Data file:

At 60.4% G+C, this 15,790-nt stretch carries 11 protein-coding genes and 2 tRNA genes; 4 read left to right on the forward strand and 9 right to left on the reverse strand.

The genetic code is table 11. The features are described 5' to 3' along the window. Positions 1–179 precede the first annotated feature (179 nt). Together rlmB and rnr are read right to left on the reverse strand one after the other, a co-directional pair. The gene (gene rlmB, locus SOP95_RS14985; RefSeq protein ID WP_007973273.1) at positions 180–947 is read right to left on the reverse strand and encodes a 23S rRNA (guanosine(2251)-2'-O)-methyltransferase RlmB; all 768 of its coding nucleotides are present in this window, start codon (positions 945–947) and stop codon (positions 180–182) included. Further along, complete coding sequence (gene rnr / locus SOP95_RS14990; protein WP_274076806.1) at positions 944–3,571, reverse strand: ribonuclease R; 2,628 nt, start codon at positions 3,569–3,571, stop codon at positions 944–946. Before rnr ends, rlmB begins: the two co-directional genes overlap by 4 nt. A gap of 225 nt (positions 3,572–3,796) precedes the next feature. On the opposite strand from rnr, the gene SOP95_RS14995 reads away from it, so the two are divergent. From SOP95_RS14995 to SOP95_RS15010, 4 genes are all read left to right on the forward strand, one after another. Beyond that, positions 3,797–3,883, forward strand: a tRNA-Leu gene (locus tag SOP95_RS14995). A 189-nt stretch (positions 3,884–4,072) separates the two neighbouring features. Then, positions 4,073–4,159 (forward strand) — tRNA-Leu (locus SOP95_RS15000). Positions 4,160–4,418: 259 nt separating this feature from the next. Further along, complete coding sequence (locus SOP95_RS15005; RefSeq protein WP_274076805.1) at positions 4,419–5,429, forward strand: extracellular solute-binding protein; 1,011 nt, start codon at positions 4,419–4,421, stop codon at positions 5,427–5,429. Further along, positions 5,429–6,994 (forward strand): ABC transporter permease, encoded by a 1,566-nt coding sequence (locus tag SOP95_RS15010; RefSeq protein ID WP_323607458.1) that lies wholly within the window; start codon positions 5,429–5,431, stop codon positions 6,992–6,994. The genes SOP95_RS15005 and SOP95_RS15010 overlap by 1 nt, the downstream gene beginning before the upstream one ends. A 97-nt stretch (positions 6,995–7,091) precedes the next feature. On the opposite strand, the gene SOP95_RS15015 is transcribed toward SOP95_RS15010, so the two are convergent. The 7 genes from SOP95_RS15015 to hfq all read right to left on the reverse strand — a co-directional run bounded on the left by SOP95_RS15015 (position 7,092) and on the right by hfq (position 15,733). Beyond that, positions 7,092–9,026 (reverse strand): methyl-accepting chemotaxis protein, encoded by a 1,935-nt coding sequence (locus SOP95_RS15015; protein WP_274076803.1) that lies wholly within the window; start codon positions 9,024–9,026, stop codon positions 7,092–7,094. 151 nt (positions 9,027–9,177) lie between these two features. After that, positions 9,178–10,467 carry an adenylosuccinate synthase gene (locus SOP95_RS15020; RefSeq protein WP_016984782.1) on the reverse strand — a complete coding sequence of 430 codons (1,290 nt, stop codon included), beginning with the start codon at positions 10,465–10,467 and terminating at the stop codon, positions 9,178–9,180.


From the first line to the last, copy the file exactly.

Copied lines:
At 60.4% G+C, this 15,790-nt stretch carries 11 protein-coding genes and 2 tRNA genes; 4 read left to right on the forward strand and 9 right to left on the reverse strand.

The genetic code is table 11. The features are described 5' to 3' along the window. Positions 1–179 precede the first annotated feature (179 nt). Together rlmB and rnr are read right to left on the reverse strand one after the other, a co-directional pair. The gene (gene rlmB, locus SOP95_RS14985; RefSeq protein ID WP_007973273.1) at positions 180–947 is read right to left on the reverse strand and encodes a 23S rRNA (guanosine(2251)-2'-O)-methyltransferase RlmB; all 768 of its coding nucleotides are present in this window, start codon (positions 945–947) and stop codon (positions 180–182) included. Further along, complete coding sequence (gene rnr / locus SOP95_RS14990; protein WP_274076806.1) at positions 944–3,571, reverse strand: ribonuclease R; 2,628 nt, start codon at positions 3,569–3,571, stop codon at positions 944–946. Before rnr ends, rlmB begins: the two co-directional genes overlap by 4 nt. A gap of 225 nt (positions 3,572–3,796) precedes the next feature. On the opposite strand from rnr, the gene SOP95_RS14995 reads away from it, so the two are divergent. From SOP95_RS14995 to SOP95_RS15010, 4 genes are all read left to right on the forward strand, one after another. Beyond that, positions 3,797–3,883, forward strand: a tRNA-Leu gene (locus tag SOP95_RS14995). A 189-nt stretch (positions 3,884–4,072) separates the two neighbouring features. Then, positions 4,073–4,159 (forward strand) — tRNA-Leu (locus SOP95_RS15000). Positions 4,160–4,418: 259 nt separating this feature from the next. Further along, complete coding sequence (locus SOP95_RS15005; RefSeq protein WP_274076805.1) at positions 4,419–5,429, forward strand: extracellular solute-binding protein; 1,011 nt, start codon at positions 4,419–4,421, stop codon at positions 5,427–5,429. Further along, positions 5,429–6,994 (forward strand): ABC transporter permease, encoded by a 1,566-nt coding sequence (locus tag SOP95_RS15010; RefSeq protein ID WP_323607458.1) that lies wholly within the window; start codon positions 5,429–5,431, stop codon positions 6,992–6,994. The genes SOP95_RS15005 and SOP95_RS15010 overlap by 1 nt, the downstream gene beginning before the upstream one ends. A 97-nt stretch (positions 6,995–7,091) precedes the next feature. On the opposite strand, the gene SOP95_RS15015 is transcribed toward SOP95_RS15010, so the two are convergent. The 7 genes from SOP95_RS15015 to hfq all read right to left on the reverse strand — a co-directional run bounded on the left by SOP95_RS15015 (position 7,092) and on the right by hfq (position 15,733). Beyond that, positions 7,092–9,026 (reverse strand): methyl-accepting chemotaxis protein, encoded by a 1,935-nt coding sequence (locus SOP95_RS15015; protein WP_274076803.1) that lies wholly within the window; start codon positions 9,024–9,026, stop codon positions 7,092–7,094. 151 nt (positions 9,027–9,177) lie between these two features. After that, positions 9,178–10,467 carry an adenylosuccinate synthase gene (locus SOP95_RS15020; RefSeq protein WP_016984782.1) on the reverse strand — a complete coding sequence of 430 codons (1,290 nt, stop codon included), beginning with the start codon at positions 10,465–10,467 and terminating at the stop codon, positions 9,178–9,180.